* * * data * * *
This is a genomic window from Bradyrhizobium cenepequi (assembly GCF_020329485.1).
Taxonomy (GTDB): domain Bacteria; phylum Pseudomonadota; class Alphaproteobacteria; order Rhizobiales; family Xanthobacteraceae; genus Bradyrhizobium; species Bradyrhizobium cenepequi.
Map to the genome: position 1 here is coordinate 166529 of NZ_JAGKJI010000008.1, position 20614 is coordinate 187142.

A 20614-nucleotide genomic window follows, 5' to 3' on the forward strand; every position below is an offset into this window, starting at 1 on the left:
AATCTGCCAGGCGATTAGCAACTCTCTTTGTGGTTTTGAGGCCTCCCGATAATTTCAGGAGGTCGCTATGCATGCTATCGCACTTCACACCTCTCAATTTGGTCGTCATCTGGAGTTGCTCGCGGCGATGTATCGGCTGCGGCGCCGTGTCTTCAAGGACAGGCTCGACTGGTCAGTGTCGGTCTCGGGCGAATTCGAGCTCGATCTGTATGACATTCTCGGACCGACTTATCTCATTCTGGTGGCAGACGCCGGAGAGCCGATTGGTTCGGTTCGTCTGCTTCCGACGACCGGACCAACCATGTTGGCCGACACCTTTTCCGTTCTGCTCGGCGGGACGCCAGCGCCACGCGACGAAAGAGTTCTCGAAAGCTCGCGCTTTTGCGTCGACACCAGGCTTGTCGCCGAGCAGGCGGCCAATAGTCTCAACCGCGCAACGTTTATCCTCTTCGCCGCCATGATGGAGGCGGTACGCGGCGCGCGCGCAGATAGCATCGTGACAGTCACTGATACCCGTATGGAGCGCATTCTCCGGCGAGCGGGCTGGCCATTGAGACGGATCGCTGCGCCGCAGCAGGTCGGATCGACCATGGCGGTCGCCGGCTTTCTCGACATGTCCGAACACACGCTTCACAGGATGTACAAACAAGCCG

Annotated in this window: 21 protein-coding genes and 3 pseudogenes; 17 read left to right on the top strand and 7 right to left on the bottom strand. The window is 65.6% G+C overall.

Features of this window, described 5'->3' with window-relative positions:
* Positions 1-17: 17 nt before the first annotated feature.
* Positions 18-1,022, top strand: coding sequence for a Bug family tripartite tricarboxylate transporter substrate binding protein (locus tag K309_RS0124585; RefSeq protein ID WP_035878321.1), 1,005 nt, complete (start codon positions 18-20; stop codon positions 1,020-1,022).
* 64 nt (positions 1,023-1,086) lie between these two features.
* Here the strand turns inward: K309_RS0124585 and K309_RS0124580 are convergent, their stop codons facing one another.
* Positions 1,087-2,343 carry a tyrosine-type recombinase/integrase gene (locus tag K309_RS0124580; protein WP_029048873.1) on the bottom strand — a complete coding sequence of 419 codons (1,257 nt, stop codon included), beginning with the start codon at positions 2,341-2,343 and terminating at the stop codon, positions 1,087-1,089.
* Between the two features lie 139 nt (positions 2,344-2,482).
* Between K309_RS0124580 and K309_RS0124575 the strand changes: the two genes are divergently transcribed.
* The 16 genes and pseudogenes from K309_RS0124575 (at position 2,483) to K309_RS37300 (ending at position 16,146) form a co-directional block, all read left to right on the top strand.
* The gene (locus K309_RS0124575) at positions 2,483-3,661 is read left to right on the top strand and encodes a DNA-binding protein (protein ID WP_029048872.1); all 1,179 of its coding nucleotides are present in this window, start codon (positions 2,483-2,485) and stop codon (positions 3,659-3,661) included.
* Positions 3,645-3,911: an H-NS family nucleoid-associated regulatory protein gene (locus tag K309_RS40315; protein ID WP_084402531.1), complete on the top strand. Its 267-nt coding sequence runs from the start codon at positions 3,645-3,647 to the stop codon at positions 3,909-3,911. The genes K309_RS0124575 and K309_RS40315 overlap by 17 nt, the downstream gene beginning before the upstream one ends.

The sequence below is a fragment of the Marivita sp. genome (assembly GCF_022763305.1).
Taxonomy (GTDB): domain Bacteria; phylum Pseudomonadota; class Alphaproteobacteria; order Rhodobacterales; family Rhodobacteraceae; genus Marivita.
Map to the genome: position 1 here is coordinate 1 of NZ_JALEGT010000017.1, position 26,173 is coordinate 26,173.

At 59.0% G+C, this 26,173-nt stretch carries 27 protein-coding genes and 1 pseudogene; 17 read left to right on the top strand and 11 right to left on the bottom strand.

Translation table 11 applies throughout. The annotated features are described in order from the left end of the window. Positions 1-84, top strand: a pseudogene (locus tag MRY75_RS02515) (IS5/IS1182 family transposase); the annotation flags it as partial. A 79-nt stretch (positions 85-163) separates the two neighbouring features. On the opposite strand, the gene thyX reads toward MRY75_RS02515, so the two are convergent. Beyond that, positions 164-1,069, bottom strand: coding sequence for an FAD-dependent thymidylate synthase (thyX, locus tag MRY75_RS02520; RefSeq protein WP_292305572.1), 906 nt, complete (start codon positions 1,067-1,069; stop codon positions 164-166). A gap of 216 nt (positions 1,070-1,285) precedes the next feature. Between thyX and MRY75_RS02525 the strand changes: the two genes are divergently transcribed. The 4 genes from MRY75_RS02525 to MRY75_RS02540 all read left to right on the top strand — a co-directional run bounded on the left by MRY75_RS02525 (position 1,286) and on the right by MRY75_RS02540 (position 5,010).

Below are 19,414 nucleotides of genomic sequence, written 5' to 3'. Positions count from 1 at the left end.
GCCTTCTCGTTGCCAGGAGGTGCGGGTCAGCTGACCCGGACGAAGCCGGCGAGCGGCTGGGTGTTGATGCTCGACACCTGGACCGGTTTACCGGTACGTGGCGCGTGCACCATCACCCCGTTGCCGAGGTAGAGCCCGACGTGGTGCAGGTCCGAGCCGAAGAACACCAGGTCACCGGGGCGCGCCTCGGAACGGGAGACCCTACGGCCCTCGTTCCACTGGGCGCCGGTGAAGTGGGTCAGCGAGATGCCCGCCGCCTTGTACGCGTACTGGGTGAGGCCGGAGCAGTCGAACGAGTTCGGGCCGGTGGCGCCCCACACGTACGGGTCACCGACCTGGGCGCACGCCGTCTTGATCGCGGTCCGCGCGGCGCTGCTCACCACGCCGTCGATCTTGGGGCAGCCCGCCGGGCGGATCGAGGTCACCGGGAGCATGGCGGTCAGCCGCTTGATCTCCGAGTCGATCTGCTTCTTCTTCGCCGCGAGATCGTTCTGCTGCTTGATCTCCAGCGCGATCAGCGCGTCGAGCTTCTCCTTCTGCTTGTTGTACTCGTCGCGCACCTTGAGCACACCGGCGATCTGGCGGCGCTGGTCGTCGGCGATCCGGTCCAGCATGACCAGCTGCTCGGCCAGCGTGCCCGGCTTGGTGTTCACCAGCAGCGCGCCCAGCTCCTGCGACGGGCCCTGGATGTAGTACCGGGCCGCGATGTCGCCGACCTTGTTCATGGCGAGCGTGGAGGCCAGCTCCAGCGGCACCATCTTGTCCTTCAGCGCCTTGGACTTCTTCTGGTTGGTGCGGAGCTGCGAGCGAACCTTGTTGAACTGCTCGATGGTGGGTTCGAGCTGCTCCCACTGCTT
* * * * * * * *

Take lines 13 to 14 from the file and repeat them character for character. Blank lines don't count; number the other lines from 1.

* Between the two features lie 139 nt (positions 2,344-2,482).
* Between K309_RS0124580 and K309_RS0124575 the strand changes: the two genes are divergently transcribed.